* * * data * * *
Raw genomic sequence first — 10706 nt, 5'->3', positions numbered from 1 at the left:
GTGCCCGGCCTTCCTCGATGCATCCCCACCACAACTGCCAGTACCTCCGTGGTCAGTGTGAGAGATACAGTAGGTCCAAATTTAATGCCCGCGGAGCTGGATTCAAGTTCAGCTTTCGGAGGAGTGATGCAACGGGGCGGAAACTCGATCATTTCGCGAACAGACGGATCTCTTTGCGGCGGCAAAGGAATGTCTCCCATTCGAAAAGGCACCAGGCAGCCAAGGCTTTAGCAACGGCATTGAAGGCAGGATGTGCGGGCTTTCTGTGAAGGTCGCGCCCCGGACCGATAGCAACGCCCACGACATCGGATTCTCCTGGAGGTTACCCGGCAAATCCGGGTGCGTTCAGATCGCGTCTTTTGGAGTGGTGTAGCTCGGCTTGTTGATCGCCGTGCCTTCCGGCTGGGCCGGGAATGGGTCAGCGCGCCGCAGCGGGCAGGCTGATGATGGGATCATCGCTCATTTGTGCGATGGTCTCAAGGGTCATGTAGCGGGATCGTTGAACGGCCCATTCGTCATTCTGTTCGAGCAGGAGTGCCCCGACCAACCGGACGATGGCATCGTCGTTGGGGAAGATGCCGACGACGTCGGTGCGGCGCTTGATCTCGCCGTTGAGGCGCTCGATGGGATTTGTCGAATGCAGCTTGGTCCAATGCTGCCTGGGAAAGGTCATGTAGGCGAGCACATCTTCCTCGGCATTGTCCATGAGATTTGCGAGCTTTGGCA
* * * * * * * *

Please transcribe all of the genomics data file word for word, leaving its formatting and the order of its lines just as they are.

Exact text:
Raw genomic sequence first — 10706 nt, 5'->3', positions numbered from 1 at the left:
GTGCCCGGCCTTCCTCGATGCATCCCCACCACAACTGCCAGTACCTCCGTGGTCAGTGTGAGAGATACAGTAGGTCCAAATTTAATGCCCGCGGAGCTGGATTCAAGTTCAGCTTTCGGAGGAGTGATGCAACGGGGCGGAAACTCGATCATTTCGCGAACAGACGGATCTCTTTGCGGCGGCAAAGGAATGTCTCCCATTCGAAAAGGCACCAGGCAGCCAAGGCTTTAGCAACGGCATTGAAGGCAGGATGTGCGGGCTTTCTGTGAAGGTCGCGCCCCGGACCGATAGCAACGCCCACGACATCGGATTCTCCTGGAGGTTACCCGGCAAATCCGGGTGCGTTCAGATCGCGTCTTTTGGAGTGGTGTAGCTCGGCTTGTTGATCGCCGTGCCTTCCGGCTGGGCCGGGAATGGGTCAGCGCGCCGCAGCGGGCAGGCTGATGATGGGATCATCGCTCATTTGTGCGATGGTCTCAAGGGTCATGTAGCGGGATCGTTGAACGGCCCATTCGTCATTCTGTTCGAGCAGGAGTGCCCCGACCAACCGGACGATGGCATCGTCGTTGGGGAAGATGCCGACGACGTCGGTGCGGCGCTTGATCTCGCCGTTGAGGCGCTCGATGGGATTTGTCGAATGCAGCTTGGTCCAATGCTGCCTGGGAAAGGTCATGTAGGCGAGCACATCTTCCTCGGCATTGTCCATGAGATTTGCGAGCTTTGGCA